I think there would be definite interest in a murder-mystery style game; I know I’d be interested! I also agree with the previous replies, including the part about not getting discouraged. It’s probably better to think of a Choicescript version as the Deluxe/Remastered/Super Alpha Turbo version instead of a straight port: For example, adding new interactions or additional characters and different endings, like a Loss ending where you don’t collect all the clues/analyze them correctly or even an ending where you can choose, for a story-appropriate reason, to let the true culprit go or even implicate another character. This wouldn’t just attract players who are more used to the less-linear nature of CS games but would also give people who played the original text adventure version incentive to play the new one. Character creation is also basically a requirement at this point, even if the name and gender of the viewpoint character has nothing to do with the rest of the game, as some people won’t even try out a CS game without that minimum of customization.
I used to play a lot of IF some years ago and, at the time, I don’t remember monetizing parser-style text adventurers as being “a thing,” although I was just playing and not creating so I could be wrong. I think it’s worth giving this project a shot if you’re even slightly interested in learning CS, since as you said you’ve already got the heart of the game in place: Any extra content would be require relatively little time to create compared to making something entirely new, and I can see the concept of the game itself adapting well to the Choice of format. The demo for Samurai of Hyuga Book 3 has a sleuthing element and I enjoyed it greatly; as much as I love narrative-based games, I also really enjoy it whenever a CS game incorporates more “game-like” elements (puzzles, ect) that are more common in parser-type games.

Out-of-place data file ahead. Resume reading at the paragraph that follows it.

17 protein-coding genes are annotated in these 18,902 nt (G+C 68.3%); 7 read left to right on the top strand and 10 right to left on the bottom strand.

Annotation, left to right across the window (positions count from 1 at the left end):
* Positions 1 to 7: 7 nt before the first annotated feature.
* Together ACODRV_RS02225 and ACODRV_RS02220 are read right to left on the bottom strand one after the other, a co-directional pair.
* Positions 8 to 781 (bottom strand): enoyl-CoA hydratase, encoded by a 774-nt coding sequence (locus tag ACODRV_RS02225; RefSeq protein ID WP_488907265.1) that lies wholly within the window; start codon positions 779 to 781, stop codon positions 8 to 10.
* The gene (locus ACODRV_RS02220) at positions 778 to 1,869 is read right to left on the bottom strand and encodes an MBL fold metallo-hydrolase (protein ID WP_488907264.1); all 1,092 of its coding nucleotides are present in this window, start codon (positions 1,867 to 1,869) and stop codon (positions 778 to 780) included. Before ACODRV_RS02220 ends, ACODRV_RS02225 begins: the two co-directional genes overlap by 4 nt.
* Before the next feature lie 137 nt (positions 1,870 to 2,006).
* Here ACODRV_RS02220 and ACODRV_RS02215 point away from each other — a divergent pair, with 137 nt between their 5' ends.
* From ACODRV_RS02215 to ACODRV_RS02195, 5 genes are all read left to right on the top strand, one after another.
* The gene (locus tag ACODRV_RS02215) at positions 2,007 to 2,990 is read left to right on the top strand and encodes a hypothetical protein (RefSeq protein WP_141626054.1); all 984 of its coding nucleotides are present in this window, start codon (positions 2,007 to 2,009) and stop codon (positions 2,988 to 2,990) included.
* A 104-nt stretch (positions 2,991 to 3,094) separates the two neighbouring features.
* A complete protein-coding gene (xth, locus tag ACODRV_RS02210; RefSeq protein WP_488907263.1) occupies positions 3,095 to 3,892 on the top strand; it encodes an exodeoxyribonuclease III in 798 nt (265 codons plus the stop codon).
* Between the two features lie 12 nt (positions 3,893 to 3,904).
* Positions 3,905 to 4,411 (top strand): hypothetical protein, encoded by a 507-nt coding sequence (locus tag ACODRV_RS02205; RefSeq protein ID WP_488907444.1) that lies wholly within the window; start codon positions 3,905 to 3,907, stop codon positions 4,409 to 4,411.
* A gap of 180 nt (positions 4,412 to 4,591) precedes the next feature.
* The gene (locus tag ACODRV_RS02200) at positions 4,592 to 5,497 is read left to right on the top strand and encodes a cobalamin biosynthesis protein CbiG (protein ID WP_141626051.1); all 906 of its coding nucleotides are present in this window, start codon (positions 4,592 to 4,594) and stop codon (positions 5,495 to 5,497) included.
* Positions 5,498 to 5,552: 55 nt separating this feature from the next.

One specific bit of advice, if you do go ahead with it: Twenty-odd options on one page might get a little cumbersome, so it might be a good idea to split the clues up into different categories so the player can select subpages of clues instead of having all the clue-options on one page. Not sure how you’d prefer doing this (clues separated by the character they’re related to? Maybe by the location the clue was found?) but I think it’d make examining and talking about the clues less of a chore and easier to take in at a glance, ex. “These are all the clues related to Bob the Grocer” or “These are all the clues I found in the library.”